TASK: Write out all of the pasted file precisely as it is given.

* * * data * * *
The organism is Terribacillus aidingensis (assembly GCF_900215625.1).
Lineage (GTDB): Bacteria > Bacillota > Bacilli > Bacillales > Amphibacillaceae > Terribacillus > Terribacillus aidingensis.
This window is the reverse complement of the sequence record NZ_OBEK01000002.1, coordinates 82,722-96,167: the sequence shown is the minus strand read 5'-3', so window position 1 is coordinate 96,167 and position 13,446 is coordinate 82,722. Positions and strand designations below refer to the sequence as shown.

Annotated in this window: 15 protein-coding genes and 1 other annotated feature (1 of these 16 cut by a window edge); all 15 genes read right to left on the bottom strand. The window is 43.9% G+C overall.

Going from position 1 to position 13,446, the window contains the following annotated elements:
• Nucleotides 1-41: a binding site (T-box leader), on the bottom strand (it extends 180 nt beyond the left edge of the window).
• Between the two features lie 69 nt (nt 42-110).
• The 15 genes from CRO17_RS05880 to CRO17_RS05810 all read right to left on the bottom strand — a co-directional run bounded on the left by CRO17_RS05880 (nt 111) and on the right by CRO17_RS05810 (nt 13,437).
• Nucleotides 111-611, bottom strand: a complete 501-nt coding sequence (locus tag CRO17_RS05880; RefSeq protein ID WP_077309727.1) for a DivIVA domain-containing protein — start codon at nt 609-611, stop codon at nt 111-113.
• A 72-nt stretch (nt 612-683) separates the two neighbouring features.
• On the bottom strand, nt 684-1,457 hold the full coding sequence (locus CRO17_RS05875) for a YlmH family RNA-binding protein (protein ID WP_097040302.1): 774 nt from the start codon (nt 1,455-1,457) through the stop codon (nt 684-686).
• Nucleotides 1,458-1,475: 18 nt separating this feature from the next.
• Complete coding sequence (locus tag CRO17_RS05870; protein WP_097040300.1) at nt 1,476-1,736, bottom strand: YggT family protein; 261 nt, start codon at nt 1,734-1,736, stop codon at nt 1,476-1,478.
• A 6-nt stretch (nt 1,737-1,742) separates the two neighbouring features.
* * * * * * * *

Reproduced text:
The organism is Terribacillus aidingensis (assembly GCF_900215625.1).
Lineage (GTDB): Bacteria > Bacillota > Bacilli > Bacillales > Amphibacillaceae > Terribacillus > Terribacillus aidingensis.
This window is the reverse complement of the sequence record NZ_OBEK01000002.1, coordinates 82,722-96,167: the sequence shown is the minus strand read 5'-3', so window position 1 is coordinate 96,167 and position 13,446 is coordinate 82,722. Positions and strand designations below refer to the sequence as shown.

Annotated in this window: 15 protein-coding genes and 1 other annotated feature (1 of these 16 cut by a window edge); all 15 genes read right to left on the bottom strand. The window is 43.9% G+C overall.

Going from position 1 to position 13,446, the window contains the following annotated elements:
• Nucleotides 1-41: a binding site (T-box leader), on the bottom strand (it extends 180 nt beyond the left edge of the window).
• Between the two features lie 69 nt (nt 42-110).
• The 15 genes from CRO17_RS05880 to CRO17_RS05810 all read right to left on the bottom strand — a co-directional run bounded on the left by CRO17_RS05880 (nt 111) and on the right by CRO17_RS05810 (nt 13,437).
• Nucleotides 111-611, bottom strand: a complete 501-nt coding sequence (locus tag CRO17_RS05880; RefSeq protein ID WP_077309727.1) for a DivIVA domain-containing protein — start codon at nt 609-611, stop codon at nt 111-113.
• A 72-nt stretch (nt 612-683) separates the two neighbouring features.
• On the bottom strand, nt 684-1,457 hold the full coding sequence (locus CRO17_RS05875) for a YlmH family RNA-binding protein (protein ID WP_097040302.1): 774 nt from the start codon (nt 1,455-1,457) through the stop codon (nt 684-686).
• Nucleotides 1,458-1,475: 18 nt separating this feature from the next.
• Complete coding sequence (locus tag CRO17_RS05870; protein WP_097040300.1) at nt 1,476-1,736, bottom strand: YggT family protein; 261 nt, start codon at nt 1,734-1,736, stop codon at nt 1,476-1,478.
• A 6-nt stretch (nt 1,737-1,742) separates the two neighbouring features.